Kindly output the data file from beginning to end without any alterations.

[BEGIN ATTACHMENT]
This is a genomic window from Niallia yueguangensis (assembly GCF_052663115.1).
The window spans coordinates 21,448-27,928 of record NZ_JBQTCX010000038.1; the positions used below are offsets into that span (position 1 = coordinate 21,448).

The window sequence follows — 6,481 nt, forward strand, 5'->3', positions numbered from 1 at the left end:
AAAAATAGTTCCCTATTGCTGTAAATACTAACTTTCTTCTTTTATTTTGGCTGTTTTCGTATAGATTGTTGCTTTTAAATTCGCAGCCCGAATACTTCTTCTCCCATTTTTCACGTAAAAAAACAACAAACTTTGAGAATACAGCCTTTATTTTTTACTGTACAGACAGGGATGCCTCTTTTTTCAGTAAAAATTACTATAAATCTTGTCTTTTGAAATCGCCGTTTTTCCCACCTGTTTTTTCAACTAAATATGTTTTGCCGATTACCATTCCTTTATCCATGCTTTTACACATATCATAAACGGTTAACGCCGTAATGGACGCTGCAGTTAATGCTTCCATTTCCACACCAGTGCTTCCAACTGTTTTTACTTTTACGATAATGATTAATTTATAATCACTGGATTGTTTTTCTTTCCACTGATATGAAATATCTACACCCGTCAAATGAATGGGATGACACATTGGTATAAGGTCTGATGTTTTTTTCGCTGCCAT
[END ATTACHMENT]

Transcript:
This is a genomic window from Niallia yueguangensis (assembly GCF_052663115.1).
The window spans coordinates 21,448-27,928 of record NZ_JBQTCX010000038.1; the positions used below are offsets into that span (position 1 = coordinate 21,448).

The window sequence follows — 6,481 nt, forward strand, 5'->3', positions numbered from 1 at the left end:
AAAAATAGTTCCCTATTGCTGTAAATACTAACTTTCTTCTTTTATTTTGGCTGTTTTCGTATAGATTGTTGCTTTTAAATTCGCAGCCCGAATACTTCTTCTCCCATTTTTCACGTAAAAAAACAACAAACTTTGAGAATACAGCCTTTATTTTTTACTGTACAGACAGGGATGCCTCTTTTTTCAGTAAAAATTACTATAAATCTTGTCTTTTGAAATCGCCGTTTTTCCCACCTGTTTTTTCAACTAAATATGTTTTGCCGATTACCATTCCTTTATCCATGCTTTTACACATATCATAAACGGTTAACGCCGTAATGGACGCTGCAGTTAATGCTTCCATTTCCACACCAGTGCTTCCAACTGTTTTTACTTTTACGATAATGATTAATTTATAATCACTGGATTGTTTTTCTTTCCACTGATATGAAATATCTACACCCGTCAAATGAATGGGATGACACATTGGTATAAGGTCTGATGTTTTTTTCGCTGCCAT